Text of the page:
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Will Mars colonists live in robot-dug caves like these?

Fancy hunkering down in a basalt cavern on the Red Planet? On the menu in this vision by a German architecture firm: lots of asparagus.

Tim Hornyak
Crave freelancer Tim Hornyak is the author of "Loving the Machine: The Art and Science of Japanese Robots." He has been writing about Japanese culture and technology for a decade. E-mail Tim.
Tim Hornyak
2 min read
Mars cave
Otherworldly web: The caves would feature basalt fibers and natural hexagonal shapes. ZA Architects

As they say, everything old is new again. That would be an especially delicious irony if future humans once again become cavemen -- on Mars.

A vision for troglodyte existence put forth by Germany's ZA Architects calls for astronauts to live in caverns under the surface of Mars that would be dug out by solar-powered robots.

This bold concept imagines living underground in tunnels chiseled from basalt that naturally forms in hexagonal shapes. Just imagine the house parties.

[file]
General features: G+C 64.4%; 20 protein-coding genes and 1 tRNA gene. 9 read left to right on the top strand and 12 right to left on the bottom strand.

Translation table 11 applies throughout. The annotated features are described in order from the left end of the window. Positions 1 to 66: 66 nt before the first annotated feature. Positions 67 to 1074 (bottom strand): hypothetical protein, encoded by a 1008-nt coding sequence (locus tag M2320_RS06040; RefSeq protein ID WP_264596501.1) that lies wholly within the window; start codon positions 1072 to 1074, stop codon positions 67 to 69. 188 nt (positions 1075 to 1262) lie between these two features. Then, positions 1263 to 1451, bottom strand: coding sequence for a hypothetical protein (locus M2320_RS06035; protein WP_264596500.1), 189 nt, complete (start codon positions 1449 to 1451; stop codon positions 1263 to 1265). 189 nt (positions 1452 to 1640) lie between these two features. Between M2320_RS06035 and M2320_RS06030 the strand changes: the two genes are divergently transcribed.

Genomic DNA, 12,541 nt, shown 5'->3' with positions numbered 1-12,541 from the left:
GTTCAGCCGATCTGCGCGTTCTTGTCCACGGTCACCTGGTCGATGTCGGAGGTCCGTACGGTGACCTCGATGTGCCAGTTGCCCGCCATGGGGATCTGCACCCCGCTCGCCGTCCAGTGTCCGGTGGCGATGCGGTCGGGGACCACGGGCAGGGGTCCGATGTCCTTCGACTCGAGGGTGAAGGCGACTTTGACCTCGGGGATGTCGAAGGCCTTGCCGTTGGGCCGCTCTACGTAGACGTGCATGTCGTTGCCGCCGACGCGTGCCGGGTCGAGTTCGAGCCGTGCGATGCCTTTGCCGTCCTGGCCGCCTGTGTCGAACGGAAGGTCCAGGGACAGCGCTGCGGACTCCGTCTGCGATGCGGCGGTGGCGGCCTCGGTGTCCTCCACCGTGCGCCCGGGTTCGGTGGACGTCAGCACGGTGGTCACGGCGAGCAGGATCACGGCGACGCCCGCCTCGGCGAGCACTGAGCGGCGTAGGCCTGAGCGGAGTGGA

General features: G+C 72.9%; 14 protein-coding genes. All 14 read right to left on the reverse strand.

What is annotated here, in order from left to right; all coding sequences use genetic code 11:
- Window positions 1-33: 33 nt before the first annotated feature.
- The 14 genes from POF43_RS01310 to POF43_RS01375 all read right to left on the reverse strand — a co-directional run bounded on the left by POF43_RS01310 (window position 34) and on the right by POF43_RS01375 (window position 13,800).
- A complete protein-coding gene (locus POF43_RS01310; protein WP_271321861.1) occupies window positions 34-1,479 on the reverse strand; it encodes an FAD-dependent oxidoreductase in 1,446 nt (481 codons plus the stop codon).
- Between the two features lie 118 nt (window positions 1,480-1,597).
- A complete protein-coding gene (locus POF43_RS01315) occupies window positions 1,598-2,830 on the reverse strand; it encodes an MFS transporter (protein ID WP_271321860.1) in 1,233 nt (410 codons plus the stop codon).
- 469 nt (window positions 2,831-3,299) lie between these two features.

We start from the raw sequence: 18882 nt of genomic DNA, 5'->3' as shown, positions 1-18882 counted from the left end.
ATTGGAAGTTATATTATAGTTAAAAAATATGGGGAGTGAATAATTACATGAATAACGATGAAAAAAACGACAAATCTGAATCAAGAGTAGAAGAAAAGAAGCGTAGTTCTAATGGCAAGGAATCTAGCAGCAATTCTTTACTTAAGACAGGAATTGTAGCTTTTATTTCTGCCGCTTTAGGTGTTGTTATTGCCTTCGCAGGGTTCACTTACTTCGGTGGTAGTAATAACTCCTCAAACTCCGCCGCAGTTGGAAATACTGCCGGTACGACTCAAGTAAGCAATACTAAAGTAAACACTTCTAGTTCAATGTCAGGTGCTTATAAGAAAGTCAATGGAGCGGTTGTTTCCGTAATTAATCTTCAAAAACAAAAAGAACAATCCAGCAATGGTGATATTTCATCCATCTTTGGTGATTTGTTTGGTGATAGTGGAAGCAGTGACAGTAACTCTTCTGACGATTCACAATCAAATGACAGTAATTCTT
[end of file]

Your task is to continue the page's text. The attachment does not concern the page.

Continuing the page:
"Curiosity sooner or later will bring [humans] to Mars, and wouldn't it be nice to have [a] permanent station to explore it?" Arina Ageeva of ZA Architects was quoted by Dezeen as saying. "It seems pretty logical to use caves as the main protective structure of the colony."

The game plan would be this: advance parties of robots that have yet to be invented are sent to Mars prior to human colonization with Mars One or some other scheme.

Powered by solar energy, the robots start digging out caverns in the basalt bedrock. They would choose an area where the basalt has formed into hexagonal columns after lava quickly cooled.

The weaker columns would be drilled out to create a high-ceilinged subterranean void. Then comes the bots' next trick: weaving spiderweb-like floors from basalt fibers.

Your underground home on Mars (pictures)

See all photos

Created by extruding molten basalt, basalt fibers would be cheaper and more versatile then carbon fibers, according to Ageeva, who noted the strength and durability of the material.

After a long and perilous journey, intrepid human colonists would land to find their cave-home ready for habitation.

Along with collaborators Dmitry Zhuikov and Krassimir Krastev, Ageeva points out that the Martian soil seems to have sufficient nutrients to support crops such as asparagus. Scientists studying findings by the Pheonix Mars Lander reported that possibility five years ago.

As if the bleak Martian terrain weren't bad enough, living in a hole in the ground and subsisting on asparagus or other space food would certainly give me the Red Planet blues.

But that's just me. What do you think? Would you like a cave home on Mars? Check out more pics of the concept in the gallery above and sound off in the comments below.

(Via PSFK)